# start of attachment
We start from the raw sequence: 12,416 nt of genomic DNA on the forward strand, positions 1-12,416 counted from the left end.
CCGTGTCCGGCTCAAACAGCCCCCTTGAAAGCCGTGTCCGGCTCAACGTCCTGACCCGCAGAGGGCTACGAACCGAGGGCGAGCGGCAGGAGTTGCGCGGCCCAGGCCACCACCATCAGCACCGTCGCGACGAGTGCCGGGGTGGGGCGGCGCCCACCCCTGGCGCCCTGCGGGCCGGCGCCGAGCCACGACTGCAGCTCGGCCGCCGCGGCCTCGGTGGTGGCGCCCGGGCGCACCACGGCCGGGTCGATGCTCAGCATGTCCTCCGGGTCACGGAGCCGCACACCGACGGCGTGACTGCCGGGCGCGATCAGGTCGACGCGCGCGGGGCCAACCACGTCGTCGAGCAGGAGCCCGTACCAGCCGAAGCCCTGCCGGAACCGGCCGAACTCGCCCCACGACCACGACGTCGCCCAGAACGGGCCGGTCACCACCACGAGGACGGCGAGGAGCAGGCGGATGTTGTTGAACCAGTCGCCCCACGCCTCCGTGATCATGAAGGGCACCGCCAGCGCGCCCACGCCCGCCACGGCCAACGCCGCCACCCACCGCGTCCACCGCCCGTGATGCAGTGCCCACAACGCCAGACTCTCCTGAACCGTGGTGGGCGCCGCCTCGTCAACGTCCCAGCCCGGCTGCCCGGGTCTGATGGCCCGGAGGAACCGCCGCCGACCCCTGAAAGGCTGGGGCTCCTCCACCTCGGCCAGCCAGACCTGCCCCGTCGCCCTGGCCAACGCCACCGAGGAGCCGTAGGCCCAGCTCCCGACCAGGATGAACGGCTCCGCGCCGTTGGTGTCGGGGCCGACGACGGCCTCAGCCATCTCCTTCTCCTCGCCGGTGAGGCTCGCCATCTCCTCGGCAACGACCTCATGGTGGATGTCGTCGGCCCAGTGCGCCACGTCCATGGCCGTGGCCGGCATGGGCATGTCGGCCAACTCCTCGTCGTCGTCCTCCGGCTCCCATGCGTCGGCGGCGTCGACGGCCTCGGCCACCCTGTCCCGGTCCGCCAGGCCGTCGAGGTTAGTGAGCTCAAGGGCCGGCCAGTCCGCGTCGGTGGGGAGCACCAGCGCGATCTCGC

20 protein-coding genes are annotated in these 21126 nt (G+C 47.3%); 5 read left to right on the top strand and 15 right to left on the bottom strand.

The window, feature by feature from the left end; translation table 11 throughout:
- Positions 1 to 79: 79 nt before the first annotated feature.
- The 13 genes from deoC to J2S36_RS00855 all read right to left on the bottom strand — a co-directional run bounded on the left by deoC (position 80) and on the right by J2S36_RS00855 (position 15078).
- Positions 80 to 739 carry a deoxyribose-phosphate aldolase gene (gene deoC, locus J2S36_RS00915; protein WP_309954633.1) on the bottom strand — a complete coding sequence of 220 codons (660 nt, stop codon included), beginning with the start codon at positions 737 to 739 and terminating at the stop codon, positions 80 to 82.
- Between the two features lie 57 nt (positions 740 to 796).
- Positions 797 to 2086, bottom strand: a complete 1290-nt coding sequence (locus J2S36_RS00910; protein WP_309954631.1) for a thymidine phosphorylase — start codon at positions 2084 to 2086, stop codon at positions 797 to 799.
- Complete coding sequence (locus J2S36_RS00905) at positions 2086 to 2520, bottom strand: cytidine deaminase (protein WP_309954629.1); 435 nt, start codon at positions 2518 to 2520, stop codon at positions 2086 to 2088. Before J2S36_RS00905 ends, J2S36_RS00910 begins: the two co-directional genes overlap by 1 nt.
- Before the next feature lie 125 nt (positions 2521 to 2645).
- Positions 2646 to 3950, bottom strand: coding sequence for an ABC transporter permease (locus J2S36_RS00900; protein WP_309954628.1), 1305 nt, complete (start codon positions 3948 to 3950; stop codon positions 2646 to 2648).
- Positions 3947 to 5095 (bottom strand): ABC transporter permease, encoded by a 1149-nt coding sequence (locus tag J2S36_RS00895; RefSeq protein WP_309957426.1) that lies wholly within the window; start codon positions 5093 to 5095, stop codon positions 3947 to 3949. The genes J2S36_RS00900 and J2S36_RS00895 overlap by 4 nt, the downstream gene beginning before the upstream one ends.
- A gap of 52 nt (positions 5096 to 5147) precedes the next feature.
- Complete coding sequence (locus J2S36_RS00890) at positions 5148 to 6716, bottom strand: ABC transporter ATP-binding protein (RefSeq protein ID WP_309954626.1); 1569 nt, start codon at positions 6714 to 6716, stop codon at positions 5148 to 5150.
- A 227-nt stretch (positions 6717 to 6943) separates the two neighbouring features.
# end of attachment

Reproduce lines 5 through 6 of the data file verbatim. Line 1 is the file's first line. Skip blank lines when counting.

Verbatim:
- Positions 1 to 79: 79 nt before the first annotated feature.
- The 13 genes from deoC to J2S36_RS00855 all read right to left on the bottom strand — a co-directional run bounded on the left by deoC (position 80) and on the right by J2S36_RS00855 (position 15078).